Gold is purchased in India as a savings instrument that may be encashed instantly or exchanged for jewellery as and when required. It is further noted that these customers purchase gold coins or jewellery after paying labour charges, taxes etc., all of which are forsaken at the time of encashment or exchange. Moreover, while the people living in urban areas may have the option of other financial tools to choose from, the citizens living in the rural areas often shy away from complex financial products and therefore choose to invest in gold.
It is essential to recognise that the citizens living in the rural areas that choose to invest their savings in gold do so as it permits them an opportunity to encash the gold/jewellery immediately if the need be. It is for these very people that the new revamped Gold Savings Account (GSA) is proposed, as it would provide the citizens with the opportunity to save in gold with no losses due to labour charges and taxes at the time of encashment.
The launch of the revamped GSA is eased due to the huge success of the Pradhan Mantri Jan Dhan Yojna (PMJDY), which was dubbed as the world’s biggest financial inclusion drive. It is pertinent to point out that the beneficiaries were primarily in rural India. A GSA may be opened by banks for their customers, will go beyond the scope of GMS deposit, and allow investors and individuals to deposit INR to accumulate their savings in gold.
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The GSA shall offer the opportunity to build up investment in gold over a period of time by virtually saving in gold terms rather than INR terms. In essence, the GSA is similar to any other savings interest-bearing deposit account held at a bank or another financial institution that provides an interest rate except that the deposit made in rupees will be translated in physical gold held by the bank or the financial institution. When a customer deposits cash in his or her account, the bank will credit grams of gold. The price of gold will be based on the date on which the deposit is made. The GSA can be a linked to a demat account which would enable the linkage of digital gold accounts across banks through the proposed Bullion exchange and its vaulting infrastructure. This is similar to the current linkage in stocks, where banks, demat accounts, stock exchanges and depositaries are linked in a transparent manner.
2. Operations of the GSA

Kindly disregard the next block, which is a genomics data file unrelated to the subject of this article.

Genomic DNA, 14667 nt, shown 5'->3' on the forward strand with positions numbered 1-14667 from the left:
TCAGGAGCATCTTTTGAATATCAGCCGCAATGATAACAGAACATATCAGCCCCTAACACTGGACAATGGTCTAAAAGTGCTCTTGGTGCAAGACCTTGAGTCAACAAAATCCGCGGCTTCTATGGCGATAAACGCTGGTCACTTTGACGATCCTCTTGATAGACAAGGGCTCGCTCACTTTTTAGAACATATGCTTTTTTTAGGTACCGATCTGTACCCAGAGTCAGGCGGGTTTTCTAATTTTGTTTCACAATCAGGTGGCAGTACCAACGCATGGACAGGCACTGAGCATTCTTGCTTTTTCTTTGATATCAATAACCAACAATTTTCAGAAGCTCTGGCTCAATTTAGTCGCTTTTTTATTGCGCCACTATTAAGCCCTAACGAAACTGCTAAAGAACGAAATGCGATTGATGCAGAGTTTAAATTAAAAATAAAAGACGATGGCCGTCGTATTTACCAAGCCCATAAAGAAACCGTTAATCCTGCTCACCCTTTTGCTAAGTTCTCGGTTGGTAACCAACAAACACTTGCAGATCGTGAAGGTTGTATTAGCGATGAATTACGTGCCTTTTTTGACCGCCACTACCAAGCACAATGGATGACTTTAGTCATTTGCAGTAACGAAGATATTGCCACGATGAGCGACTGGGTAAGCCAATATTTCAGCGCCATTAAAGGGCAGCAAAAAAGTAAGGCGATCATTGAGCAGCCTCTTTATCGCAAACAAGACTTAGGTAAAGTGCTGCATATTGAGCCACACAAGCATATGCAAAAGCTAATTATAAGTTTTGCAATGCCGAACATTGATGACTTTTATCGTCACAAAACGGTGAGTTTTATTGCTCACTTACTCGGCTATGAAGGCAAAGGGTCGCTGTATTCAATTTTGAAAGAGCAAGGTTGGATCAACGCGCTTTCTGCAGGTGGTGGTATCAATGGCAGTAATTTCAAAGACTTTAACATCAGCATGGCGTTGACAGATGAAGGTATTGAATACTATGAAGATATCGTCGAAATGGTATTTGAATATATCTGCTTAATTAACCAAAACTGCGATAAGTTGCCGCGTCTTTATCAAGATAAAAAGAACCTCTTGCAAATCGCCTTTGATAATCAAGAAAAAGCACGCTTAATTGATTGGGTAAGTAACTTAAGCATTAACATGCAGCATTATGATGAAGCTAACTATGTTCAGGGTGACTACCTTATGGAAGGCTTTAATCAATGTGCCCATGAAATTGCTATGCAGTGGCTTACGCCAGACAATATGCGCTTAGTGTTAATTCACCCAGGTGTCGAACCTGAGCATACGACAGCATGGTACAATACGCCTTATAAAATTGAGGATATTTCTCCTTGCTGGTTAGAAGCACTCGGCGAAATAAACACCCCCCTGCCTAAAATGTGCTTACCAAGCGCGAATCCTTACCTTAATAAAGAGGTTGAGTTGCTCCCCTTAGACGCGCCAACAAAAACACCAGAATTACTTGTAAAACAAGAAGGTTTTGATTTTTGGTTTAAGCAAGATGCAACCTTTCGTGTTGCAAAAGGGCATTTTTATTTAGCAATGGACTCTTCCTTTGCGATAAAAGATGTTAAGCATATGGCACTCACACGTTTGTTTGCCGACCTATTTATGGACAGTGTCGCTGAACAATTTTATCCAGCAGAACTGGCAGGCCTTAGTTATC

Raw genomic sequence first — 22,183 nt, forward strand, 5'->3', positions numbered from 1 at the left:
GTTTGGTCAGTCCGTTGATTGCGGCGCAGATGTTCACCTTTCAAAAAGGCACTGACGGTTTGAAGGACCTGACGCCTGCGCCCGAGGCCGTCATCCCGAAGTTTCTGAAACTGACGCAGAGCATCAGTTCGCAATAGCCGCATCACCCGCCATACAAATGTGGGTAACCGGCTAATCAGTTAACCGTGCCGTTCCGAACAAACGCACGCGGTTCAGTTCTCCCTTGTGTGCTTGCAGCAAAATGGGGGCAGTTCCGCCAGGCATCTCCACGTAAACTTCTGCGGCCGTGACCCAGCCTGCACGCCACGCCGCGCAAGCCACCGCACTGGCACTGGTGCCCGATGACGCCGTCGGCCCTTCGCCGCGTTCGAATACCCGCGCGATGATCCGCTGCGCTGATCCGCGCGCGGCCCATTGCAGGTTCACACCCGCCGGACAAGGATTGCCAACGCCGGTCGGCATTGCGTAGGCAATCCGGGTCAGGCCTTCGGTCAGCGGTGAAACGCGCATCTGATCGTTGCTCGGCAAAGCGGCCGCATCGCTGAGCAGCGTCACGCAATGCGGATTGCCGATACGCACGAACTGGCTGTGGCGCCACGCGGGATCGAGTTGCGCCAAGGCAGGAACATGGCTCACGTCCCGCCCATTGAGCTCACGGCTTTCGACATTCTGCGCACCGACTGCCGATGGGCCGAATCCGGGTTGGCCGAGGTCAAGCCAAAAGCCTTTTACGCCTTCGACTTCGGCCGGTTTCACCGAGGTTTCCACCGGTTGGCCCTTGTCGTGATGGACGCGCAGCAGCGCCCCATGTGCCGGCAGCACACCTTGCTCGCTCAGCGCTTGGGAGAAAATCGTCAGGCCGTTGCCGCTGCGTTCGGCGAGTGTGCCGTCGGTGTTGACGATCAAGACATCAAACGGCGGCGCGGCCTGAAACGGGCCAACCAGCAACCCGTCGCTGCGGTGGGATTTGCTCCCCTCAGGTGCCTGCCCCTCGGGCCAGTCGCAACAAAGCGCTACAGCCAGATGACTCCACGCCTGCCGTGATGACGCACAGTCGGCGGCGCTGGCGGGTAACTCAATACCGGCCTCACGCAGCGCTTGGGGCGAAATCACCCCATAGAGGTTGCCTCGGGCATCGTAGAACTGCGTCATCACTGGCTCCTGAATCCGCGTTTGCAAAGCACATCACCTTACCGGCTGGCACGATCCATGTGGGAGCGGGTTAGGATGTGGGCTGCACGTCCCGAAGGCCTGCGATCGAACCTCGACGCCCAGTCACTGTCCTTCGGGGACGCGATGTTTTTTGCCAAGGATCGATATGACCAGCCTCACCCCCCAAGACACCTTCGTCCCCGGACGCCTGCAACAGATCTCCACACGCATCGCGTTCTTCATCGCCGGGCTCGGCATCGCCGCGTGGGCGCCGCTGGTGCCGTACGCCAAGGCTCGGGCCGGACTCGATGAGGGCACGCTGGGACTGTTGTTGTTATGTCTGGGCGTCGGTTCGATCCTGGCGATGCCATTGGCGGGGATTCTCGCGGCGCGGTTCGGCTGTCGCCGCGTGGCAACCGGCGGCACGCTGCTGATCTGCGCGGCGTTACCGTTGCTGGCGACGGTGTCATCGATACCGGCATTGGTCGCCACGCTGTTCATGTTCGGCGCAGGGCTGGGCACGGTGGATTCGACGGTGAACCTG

The account holders of the GSA will provide a sum of money to be invested in gold as and when desired. They can choose to redeem the gold in INR or gold weight terms. The GSA account holder would purchase gold at the prevailing market rate. The minimum investment size for purchase would be 1 gram and multiples thereof. Every new investment (buy) would reflect as credit into the account and every withdrawal (sell) is a debit. Like in a savings account, banks can issue a simple passbook to the investor showing the quantum of gold to his or her credit. The gold, when purchased, can be entered in the passbook, as a record of balance held in the gold account of the account holder. It may be noted that if redemption in physical is not possible immediately, the GSA account holders may be given the equivalent amount in INR terms till such time that the banks develop the capability of being able to do so. (For the sake of ease of understanding, this paper shall refer to the redemption in the weight of gold or in INR terms, as per the choice of the account holder). The GSA will have every quality of holding physical gold except that it is in paper form but can be converted into physical gold at a short notice as and when desired by the account holder. A depositor/investor holding the account can operate it similar to the savings account and can buy gold at the displayed price, and get the account credited with the equivalent of physical gold in grammage (of certified quality). The single quote will be displayed every day by the bank that shall indicate the price of gold for sale or purchase by the bank. Thus, the GSA will have only debit and credit entries in terms of grammage of gold, with an indication of the unit price at which the gold is bought and sold back by the depositor.